An interesting footnote in On Sociology by John Goldthorpe speculates on the possibility of Sociology’s collapse. From pg 9:
Such a collapse could conceivably come about through a series of ‘secessions’. For example, some university departments of sociology have already became in effect departments of ‘cultural studies’, and this could then prompt sociologists committed to quantitative analysis and ‘theory-for-explanation’ to seek new homes within social-sciences faculties that would allow them to work more closely with economists, political scientists, demographers, or social statisticians. However, what chiefly militates against such a scenario is sociology’s previous institutional success and the very fact that sociology departments do now exist. Changing the disciplinary organization of a university is, as a colleague once remarked, like ‘moving a cemetery’.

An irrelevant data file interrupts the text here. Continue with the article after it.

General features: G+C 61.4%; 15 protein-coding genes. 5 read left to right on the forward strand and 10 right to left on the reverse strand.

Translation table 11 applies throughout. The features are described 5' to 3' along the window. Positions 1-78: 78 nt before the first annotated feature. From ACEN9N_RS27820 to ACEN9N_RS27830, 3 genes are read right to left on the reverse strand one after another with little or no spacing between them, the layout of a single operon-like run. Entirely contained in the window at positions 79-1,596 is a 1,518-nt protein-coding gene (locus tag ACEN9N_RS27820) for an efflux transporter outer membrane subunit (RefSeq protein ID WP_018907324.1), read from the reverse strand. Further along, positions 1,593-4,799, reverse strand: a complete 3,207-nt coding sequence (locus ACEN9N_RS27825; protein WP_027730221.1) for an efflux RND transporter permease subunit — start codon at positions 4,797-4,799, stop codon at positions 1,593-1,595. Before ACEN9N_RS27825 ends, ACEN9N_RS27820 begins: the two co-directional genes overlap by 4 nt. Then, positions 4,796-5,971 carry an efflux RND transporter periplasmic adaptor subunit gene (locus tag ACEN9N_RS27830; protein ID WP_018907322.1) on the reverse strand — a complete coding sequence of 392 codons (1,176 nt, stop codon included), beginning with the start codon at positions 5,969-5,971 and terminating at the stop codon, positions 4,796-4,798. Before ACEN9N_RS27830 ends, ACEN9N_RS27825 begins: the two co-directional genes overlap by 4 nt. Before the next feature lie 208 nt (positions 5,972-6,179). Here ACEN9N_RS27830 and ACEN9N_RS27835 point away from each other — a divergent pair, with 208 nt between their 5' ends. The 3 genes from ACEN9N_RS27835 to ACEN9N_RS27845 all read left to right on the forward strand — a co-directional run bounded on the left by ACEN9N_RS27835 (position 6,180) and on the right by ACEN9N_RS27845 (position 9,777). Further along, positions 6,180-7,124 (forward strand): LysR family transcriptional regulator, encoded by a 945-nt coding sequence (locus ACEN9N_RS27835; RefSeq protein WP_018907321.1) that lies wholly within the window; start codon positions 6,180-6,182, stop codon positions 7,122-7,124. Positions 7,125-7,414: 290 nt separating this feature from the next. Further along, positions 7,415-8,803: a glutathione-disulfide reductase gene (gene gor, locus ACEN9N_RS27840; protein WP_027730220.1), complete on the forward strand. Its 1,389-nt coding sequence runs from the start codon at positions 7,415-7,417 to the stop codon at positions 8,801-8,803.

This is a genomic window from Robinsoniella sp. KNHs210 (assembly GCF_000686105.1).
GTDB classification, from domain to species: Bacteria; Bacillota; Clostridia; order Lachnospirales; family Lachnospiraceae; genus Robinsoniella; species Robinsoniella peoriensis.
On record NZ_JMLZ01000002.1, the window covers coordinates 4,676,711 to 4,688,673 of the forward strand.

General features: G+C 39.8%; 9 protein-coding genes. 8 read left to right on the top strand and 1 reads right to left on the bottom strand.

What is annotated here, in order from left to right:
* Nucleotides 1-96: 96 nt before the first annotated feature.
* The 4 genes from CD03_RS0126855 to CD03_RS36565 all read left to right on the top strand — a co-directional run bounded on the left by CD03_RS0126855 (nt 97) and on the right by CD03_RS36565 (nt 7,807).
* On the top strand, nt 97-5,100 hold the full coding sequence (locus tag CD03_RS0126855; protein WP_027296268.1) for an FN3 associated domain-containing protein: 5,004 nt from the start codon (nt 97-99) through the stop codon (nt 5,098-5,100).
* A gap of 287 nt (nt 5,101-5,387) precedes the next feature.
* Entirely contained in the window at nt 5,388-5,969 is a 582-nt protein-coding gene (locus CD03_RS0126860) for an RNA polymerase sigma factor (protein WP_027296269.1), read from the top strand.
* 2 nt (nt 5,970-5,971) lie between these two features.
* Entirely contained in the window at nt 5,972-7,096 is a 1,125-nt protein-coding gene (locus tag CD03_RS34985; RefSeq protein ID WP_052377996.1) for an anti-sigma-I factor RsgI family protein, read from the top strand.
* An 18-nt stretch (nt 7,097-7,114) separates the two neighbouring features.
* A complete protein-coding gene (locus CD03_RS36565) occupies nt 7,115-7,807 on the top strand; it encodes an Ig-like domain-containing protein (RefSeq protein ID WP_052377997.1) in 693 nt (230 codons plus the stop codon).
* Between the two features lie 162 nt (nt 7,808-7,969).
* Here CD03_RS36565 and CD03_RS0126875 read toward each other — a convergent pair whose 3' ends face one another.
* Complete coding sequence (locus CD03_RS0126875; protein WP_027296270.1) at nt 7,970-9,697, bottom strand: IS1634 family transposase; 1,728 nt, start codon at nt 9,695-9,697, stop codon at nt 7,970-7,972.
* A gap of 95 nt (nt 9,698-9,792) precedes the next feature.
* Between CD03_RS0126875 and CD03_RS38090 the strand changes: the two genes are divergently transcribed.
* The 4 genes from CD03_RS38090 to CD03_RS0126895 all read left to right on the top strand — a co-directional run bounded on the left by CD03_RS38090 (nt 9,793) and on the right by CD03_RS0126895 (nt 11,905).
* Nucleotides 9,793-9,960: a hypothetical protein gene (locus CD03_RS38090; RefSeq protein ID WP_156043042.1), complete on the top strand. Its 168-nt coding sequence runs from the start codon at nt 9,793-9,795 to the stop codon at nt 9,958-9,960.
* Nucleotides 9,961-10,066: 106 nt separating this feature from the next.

Do these conditions still obtain? Yes but I think their influence is waning. We’re currently seeing a shift in the underlying plate tectonics of the disciplinary system, one driven by but not reducible to computational innovation. I suspect that the emergence of computational social science could be the initiating factor which, as the conditions elucidated by Goldthorpe continue to wane in their influence, leads to these ‘secessions’.